During recent years, there has been some progress in the process of the internationalization of Latin American periodicals with articles or at least titles and abstracts in English as well as electronic versions. We even have virtual or electronic databases and libraries, among which we should mention the prestigious BIREME [5] and SciELO [6], which have allowed us to develop our own scientometrics tools.

In a documented review [7], Delgado-Troncoso makes a thorough analysis of open access journals in Latin America and the Caribbean, and concludes that this group of journals and their inclusion in SciELO (Brazil, 1997) and RedALyC (Mexico, 2002) [8] has provided significant increased visibility for the respective authors both within their own countries and in the entire region, as well as globally, with clear exponential growth rates.

These, and other indices and regional databases arose from the need to achieve a kind of window on the world view of the limited representation achieved with other resources such as the highly successful PLoS (USA, 2000) [9]. It is emphasized that the absence of a clear government policy influences the lack of or reduction in scientific production in some countries.

To summarize, there was a clear need to improve adherence to mainstream international quantitative criteria and to overcome the high costs of subscription journals characterizing high international scientific prestige. It is a breakthrough that has required poorly recognized but huge individual effort, often without any financial compensation or academic recognition.

A clear horizon still looks distant. Many of the countries in Latin America lack well-defined policies in this area. Moreover, there is still significant segregation between the various countries in the region. Although meetings and scientific conferences are held, the possibility for exchanging information on references, authors and peer reviewers is remote [10].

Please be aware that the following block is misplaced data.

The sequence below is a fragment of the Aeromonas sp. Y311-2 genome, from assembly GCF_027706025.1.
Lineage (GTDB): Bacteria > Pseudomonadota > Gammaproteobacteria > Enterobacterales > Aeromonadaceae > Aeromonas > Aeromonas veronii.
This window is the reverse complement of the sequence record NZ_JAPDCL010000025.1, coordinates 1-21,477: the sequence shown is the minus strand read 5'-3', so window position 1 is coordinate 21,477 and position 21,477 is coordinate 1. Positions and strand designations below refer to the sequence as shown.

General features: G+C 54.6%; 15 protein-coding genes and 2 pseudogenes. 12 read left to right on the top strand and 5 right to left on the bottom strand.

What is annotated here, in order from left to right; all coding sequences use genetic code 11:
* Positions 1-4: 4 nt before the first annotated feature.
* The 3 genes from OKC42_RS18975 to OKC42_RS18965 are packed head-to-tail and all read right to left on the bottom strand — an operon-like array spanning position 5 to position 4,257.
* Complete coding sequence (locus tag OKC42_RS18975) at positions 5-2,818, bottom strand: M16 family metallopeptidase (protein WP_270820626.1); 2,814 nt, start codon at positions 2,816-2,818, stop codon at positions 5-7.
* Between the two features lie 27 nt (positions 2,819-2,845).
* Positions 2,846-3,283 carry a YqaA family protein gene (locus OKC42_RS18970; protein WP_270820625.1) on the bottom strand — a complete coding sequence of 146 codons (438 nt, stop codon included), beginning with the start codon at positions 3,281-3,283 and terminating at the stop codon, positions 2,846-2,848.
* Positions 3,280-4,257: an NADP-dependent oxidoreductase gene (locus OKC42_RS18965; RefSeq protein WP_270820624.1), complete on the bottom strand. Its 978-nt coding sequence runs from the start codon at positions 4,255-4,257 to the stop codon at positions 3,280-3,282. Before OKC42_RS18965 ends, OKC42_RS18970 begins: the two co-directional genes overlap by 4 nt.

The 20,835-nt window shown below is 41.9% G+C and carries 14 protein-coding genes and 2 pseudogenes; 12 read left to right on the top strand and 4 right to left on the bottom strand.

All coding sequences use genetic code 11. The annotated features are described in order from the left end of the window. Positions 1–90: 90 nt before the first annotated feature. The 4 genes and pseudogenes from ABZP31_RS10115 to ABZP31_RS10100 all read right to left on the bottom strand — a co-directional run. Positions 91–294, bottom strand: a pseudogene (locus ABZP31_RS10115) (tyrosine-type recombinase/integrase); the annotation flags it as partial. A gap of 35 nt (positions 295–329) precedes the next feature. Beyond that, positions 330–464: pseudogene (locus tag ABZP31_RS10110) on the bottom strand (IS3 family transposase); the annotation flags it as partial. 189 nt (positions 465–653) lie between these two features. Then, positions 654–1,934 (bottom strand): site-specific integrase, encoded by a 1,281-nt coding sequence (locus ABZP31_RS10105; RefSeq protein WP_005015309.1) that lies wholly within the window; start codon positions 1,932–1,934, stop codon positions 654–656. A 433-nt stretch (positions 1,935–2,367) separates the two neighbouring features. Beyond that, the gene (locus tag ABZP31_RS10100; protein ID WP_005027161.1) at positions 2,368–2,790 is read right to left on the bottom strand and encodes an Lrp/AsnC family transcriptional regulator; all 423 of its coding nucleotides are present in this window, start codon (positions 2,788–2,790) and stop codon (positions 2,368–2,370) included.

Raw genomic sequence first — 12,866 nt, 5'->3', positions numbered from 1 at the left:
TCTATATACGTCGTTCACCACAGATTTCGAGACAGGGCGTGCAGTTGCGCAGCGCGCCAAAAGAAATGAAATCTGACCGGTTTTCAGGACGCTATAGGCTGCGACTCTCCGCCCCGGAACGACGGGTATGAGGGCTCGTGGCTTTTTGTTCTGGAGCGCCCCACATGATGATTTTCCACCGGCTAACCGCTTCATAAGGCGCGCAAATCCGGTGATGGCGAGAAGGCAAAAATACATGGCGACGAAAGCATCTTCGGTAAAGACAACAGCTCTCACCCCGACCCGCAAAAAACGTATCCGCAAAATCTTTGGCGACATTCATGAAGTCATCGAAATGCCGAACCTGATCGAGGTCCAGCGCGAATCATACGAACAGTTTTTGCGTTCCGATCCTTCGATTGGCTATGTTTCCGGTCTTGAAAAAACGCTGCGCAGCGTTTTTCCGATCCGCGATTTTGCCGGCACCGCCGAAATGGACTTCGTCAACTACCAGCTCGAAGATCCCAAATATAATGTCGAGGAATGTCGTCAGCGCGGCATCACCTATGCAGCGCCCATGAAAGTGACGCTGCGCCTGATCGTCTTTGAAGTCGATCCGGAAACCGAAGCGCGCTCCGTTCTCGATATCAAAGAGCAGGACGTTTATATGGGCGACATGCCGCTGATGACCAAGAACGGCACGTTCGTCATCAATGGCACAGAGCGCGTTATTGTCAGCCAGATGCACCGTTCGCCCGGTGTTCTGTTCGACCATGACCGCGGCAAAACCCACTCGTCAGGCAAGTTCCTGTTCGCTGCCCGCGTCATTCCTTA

Recently, another option for Latin American authors specifically in the field of oncology has been developed: ecancer [11]. This is a free electronic resource, fully peer reviewed, with recognized scientific quality and following up to date publication methods. The website contains various media elements which open the doors to the scientific and academic world and ensure immediate and wide visibility and exchange of information, not only at the national but at the regional and international level as well. It is worth mentioning that the journal accepts articles in Spanish, Portuguese and English with free translation provided to accepted articles. ecancer is a valuable means of bringing global awareness to the various specific scientific, social, cultural and economic features that characterize Latin America.


1. World Association of Medical Editors (WAME), accessed Nov 12, 2013,

2. Council of Science Editors, accessed Nov 12, 2013,

3. European Association of Science Editors, accessed Nov 12, 2013,

4. International Committee of Medical Journal Editors (ICMJE), accessed Dec 10, 2013,

5. BIREME Virtual Health Library, accessed Nov 12, 2013,

6. SciELO Scientific Electronic Library Online, accessed Nov 12, 2013,

7. Delgado-Troncoso (2011) J. Papel del acceso abierto en el surgimiento y consolidación de las revistas arbitradas en América Latina y el Caribe Educación Superior y Sociedad 16(2), accessed Nov 12, 2013,

8. Redalyc Scientific Information System, accessed Nov 12, 2013,

9. PLoS Public Library of Science, accessed Nov 12, 2013,

10. Stegemann H (2007) Raising the visibility of ‘small journals The Venezuelan Association of Biomedical Journal Editors (ASEREME) The Write Stuff 16(4) 161–5 Accessed Nov 12, 2013,

11. ecancer, accessed Nov 12, 2013,

Watch Dr Stegemann discuss this important issue (in Spanish).